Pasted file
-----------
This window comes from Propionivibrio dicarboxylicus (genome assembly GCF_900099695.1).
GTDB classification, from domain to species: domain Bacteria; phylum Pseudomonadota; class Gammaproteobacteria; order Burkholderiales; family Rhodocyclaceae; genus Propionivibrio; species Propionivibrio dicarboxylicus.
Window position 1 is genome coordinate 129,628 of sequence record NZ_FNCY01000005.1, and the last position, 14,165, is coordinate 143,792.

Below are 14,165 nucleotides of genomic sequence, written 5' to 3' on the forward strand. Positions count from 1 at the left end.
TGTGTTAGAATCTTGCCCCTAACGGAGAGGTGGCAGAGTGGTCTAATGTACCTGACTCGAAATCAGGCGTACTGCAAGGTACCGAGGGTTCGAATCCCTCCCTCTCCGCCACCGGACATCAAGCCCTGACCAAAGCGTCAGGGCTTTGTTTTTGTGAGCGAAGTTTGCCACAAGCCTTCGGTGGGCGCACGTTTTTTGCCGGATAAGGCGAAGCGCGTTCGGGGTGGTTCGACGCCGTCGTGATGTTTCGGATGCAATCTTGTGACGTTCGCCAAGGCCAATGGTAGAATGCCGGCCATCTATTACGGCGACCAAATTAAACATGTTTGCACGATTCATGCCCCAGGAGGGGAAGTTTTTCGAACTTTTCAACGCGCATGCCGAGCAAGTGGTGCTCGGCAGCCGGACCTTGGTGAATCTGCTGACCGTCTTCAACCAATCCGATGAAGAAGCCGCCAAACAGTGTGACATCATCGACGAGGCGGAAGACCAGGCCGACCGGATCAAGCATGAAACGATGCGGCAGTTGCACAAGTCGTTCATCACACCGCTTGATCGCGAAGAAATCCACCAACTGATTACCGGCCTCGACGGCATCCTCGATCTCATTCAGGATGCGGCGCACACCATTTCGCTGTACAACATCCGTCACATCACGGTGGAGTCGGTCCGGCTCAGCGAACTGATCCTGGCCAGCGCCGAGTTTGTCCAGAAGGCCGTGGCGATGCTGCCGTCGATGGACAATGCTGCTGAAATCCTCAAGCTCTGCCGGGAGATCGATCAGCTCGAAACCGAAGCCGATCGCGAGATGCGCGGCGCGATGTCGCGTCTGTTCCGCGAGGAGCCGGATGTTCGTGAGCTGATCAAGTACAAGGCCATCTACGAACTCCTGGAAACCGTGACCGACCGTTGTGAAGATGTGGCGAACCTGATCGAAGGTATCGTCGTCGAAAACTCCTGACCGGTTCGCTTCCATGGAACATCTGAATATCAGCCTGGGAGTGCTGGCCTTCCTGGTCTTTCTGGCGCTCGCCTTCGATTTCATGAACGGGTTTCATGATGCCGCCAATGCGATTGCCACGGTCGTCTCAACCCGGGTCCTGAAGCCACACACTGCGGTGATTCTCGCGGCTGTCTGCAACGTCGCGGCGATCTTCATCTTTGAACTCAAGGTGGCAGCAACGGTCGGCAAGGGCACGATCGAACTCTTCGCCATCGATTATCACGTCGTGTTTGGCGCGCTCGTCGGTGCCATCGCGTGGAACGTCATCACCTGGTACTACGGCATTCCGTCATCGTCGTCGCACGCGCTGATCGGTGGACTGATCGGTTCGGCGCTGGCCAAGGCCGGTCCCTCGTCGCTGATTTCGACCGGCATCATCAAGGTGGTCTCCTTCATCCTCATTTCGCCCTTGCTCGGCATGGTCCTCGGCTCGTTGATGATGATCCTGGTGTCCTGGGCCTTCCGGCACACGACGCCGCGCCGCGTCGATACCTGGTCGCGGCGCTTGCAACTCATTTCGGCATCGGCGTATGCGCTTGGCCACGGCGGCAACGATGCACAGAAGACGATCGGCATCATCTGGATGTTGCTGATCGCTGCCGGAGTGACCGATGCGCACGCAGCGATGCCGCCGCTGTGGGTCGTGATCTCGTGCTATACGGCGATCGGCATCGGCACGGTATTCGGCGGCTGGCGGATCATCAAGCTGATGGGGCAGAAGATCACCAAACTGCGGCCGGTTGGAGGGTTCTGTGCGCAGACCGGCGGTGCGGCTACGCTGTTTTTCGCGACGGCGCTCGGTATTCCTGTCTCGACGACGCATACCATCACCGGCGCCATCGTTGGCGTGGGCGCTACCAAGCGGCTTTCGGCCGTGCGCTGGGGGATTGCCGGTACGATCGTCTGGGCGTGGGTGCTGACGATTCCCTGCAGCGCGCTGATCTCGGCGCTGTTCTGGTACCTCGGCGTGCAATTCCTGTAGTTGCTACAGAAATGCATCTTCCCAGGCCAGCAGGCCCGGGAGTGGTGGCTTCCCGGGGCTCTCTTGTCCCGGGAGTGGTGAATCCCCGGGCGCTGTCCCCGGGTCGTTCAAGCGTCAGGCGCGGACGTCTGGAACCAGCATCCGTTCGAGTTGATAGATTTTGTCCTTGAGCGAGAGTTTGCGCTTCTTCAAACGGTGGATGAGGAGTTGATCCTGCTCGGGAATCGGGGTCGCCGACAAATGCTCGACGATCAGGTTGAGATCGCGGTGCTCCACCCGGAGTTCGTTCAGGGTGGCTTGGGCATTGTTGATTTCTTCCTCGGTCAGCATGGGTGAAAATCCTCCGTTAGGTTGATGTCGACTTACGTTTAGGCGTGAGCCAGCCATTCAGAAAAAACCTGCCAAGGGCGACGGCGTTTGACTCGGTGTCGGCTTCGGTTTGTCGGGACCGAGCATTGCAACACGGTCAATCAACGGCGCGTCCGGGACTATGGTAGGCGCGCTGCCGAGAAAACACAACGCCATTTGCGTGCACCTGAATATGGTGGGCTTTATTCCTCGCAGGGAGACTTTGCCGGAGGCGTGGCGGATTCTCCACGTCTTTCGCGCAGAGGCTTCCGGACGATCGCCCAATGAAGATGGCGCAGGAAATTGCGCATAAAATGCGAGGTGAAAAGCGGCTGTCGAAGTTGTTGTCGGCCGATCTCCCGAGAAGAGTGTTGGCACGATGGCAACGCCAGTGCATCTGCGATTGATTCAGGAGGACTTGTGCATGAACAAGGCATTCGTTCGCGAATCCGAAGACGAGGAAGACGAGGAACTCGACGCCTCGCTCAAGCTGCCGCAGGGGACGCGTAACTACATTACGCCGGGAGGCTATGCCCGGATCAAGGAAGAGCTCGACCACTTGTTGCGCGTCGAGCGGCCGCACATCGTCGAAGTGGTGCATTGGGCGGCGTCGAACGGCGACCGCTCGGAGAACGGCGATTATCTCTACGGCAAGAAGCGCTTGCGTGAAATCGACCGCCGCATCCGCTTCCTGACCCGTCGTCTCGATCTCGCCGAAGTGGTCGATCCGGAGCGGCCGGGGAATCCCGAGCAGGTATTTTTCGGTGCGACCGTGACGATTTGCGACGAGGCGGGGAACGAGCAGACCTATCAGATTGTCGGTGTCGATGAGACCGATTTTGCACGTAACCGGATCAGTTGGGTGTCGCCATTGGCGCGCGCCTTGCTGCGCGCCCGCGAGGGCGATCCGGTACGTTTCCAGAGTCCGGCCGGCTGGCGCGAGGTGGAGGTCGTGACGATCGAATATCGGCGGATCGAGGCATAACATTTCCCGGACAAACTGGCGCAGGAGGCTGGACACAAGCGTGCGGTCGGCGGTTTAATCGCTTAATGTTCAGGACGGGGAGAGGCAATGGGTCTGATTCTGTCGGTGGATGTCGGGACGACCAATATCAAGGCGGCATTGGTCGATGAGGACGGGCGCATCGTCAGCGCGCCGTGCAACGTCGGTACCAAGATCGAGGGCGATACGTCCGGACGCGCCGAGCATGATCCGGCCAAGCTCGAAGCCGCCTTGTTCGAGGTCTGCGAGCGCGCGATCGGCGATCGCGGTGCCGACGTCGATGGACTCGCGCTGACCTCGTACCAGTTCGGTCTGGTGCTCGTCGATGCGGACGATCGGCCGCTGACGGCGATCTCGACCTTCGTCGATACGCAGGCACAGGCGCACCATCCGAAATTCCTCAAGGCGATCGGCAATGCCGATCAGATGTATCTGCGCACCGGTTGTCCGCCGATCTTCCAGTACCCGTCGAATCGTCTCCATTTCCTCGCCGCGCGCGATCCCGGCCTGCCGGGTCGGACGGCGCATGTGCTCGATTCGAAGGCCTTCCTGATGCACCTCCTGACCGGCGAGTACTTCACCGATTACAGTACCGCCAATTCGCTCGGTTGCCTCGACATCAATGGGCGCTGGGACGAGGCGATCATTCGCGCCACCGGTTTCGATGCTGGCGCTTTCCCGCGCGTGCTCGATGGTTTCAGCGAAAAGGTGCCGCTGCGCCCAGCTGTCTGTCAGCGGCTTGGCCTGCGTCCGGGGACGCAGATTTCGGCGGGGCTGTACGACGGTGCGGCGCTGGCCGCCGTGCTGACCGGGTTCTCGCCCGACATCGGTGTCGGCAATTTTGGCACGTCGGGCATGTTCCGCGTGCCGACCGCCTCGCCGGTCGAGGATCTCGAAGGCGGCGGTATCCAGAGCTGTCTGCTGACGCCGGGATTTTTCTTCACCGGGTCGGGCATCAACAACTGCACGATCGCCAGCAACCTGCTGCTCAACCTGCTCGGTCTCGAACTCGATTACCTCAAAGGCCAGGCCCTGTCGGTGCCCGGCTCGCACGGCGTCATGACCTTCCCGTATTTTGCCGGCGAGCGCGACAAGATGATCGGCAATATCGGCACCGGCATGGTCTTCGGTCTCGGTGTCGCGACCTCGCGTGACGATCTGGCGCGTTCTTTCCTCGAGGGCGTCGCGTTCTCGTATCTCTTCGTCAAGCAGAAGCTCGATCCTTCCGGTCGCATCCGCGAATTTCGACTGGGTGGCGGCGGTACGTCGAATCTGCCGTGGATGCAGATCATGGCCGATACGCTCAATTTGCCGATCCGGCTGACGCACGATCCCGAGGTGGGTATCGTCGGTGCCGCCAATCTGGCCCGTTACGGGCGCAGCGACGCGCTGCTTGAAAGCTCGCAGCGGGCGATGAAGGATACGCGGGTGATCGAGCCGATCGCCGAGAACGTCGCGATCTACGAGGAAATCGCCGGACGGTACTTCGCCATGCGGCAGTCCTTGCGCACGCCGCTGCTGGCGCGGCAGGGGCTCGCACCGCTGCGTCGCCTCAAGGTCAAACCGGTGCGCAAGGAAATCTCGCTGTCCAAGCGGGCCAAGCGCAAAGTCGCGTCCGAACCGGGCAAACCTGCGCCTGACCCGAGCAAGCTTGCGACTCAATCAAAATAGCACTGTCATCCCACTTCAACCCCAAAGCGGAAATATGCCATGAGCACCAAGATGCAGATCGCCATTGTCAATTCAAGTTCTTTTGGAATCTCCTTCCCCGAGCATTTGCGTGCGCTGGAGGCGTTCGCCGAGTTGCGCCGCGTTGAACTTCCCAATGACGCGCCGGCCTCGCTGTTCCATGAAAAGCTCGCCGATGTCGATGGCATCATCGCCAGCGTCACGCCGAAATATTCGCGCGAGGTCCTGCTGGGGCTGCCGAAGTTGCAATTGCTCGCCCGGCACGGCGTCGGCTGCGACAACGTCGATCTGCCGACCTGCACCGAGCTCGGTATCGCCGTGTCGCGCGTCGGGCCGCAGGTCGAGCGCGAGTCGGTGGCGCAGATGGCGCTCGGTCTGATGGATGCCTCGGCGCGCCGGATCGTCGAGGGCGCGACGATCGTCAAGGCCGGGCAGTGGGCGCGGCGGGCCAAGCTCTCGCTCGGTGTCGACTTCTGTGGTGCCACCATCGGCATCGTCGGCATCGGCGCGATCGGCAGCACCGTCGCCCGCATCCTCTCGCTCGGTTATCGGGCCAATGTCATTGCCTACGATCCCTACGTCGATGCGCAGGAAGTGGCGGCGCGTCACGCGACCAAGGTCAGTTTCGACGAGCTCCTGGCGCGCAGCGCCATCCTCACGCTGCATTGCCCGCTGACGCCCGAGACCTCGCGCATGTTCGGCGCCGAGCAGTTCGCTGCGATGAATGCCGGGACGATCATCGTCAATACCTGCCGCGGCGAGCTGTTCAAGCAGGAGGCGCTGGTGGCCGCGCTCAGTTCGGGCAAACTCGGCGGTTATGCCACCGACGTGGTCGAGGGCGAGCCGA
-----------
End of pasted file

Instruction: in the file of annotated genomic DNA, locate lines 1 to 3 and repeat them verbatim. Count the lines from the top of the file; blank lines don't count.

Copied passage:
This window comes from Propionivibrio dicarboxylicus (genome assembly GCF_900099695.1).
GTDB classification, from domain to species: domain Bacteria; phylum Pseudomonadota; class Gammaproteobacteria; order Burkholderiales; family Rhodocyclaceae; genus Propionivibrio; species Propionivibrio dicarboxylicus.
Window position 1 is genome coordinate 129,628 of sequence record NZ_FNCY01000005.1, and the last position, 14,165, is coordinate 143,792.